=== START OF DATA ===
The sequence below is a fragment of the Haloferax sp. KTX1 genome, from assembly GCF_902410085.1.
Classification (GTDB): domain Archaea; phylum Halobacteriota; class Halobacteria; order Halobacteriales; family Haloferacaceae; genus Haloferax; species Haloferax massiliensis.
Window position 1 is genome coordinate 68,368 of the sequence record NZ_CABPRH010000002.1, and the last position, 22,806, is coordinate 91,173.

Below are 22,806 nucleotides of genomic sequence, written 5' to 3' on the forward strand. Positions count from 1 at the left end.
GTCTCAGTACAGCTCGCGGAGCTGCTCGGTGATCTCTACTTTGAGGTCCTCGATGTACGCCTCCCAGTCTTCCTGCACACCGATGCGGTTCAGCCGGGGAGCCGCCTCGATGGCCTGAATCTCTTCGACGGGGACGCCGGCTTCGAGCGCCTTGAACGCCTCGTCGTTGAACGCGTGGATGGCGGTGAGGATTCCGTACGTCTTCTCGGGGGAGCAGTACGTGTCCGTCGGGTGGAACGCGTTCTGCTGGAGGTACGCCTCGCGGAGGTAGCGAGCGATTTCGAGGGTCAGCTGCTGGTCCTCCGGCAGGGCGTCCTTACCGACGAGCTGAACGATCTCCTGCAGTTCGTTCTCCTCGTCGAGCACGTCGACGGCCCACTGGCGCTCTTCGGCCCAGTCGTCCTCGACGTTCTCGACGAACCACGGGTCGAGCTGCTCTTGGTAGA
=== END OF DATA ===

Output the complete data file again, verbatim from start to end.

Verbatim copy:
The sequence below is a fragment of the Haloferax sp. KTX1 genome, from assembly GCF_902410085.1.
Classification (GTDB): domain Archaea; phylum Halobacteriota; class Halobacteria; order Halobacteriales; family Haloferacaceae; genus Haloferax; species Haloferax massiliensis.
Window position 1 is genome coordinate 68,368 of the sequence record NZ_CABPRH010000002.1, and the last position, 22,806, is coordinate 91,173.

Below are 22,806 nucleotides of genomic sequence, written 5' to 3' on the forward strand. Positions count from 1 at the left end.
GTCTCAGTACAGCTCGCGGAGCTGCTCGGTGATCTCTACTTTGAGGTCCTCGATGTACGCCTCCCAGTCTTCCTGCACACCGATGCGGTTCAGCCGGGGAGCCGCCTCGATGGCCTGAATCTCTTCGACGGGGACGCCGGCTTCGAGCGCCTTGAACGCCTCGTCGTTGAACGCGTGGATGGCGGTGAGGATTCCGTACGTCTTCTCGGGGGAGCAGTACGTGTCCGTCGGGTGGAACGCGTTCTGCTGGAGGTACGCCTCGCGGAGGTAGCGAGCGATTTCGAGGGTCAGCTGCTGGTCCTCCGGCAGGGCGTCCTTACCGACGAGCTGAACGATCTCCTGCAGTTCGTTCTCCTCGTCGAGCACGTCGACGGCCCACTGGCGCTCTTCGGCCCAGTCGTCCTCGACGTTCTCGACGAACCACGGGTCGAGCTGCTCTTGGTAGA